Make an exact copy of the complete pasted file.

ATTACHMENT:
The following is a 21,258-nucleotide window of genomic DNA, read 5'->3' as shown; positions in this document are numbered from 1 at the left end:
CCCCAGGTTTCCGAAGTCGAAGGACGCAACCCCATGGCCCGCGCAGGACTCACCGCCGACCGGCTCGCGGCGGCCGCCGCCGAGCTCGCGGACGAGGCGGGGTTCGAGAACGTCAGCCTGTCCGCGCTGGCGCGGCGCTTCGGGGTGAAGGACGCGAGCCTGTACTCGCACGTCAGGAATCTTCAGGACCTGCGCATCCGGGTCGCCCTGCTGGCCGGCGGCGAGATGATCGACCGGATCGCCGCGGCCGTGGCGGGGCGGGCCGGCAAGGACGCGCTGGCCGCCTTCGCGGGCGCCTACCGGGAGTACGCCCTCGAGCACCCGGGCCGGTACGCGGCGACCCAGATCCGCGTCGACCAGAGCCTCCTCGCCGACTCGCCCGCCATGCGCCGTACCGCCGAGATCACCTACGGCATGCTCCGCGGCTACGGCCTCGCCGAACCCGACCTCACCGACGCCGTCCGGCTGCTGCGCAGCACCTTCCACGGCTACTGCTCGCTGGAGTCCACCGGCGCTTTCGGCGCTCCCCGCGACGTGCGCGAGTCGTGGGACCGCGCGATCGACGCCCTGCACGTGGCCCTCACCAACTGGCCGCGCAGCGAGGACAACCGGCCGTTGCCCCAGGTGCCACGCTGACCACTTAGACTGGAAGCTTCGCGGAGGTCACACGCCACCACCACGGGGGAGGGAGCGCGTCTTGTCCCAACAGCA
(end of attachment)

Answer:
The following is a 21,258-nucleotide window of genomic DNA, read 5'->3' as shown; positions in this document are numbered from 1 at the left end:
CCCCAGGTTTCCGAAGTCGAAGGACGCAACCCCATGGCCCGCGCAGGACTCACCGCCGACCGGCTCGCGGCGGCCGCCGCCGAGCTCGCGGACGAGGCGGGGTTCGAGAACGTCAGCCTGTCCGCGCTGGCGCGGCGCTTCGGGGTGAAGGACGCGAGCCTGTACTCGCACGTCAGGAATCTTCAGGACCTGCGCATCCGGGTCGCCCTGCTGGCCGGCGGCGAGATGATCGACCGGATCGCCGCGGCCGTGGCGGGGCGGGCCGGCAAGGACGCGCTGGCCGCCTTCGCGGGCGCCTACCGGGAGTACGCCCTCGAGCACCCGGGCCGGTACGCGGCGACCCAGATCCGCGTCGACCAGAGCCTCCTCGCCGACTCGCCCGCCATGCGCCGTACCGCCGAGATCACCTACGGCATGCTCCGCGGCTACGGCCTCGCCGAACCCGACCTCACCGACGCCGTCCGGCTGCTGCGCAGCACCTTCCACGGCTACTGCTCGCTGGAGTCCACCGGCGCTTTCGGCGCTCCCCGCGACGTGCGCGAGTCGTGGGACCGCGCGATCGACGCCCTGCACGTGGCCCTCACCAACTGGCCGCGCAGCGAGGACAACCGGCCGTTGCCCCAGGTGCCACGCTGACCACTTAGACTGGAAGCTTCGCGGAGGTCACACGCCACCACCACGGGGGAGGGAGCGCGTCTTGTCCCAACAGCA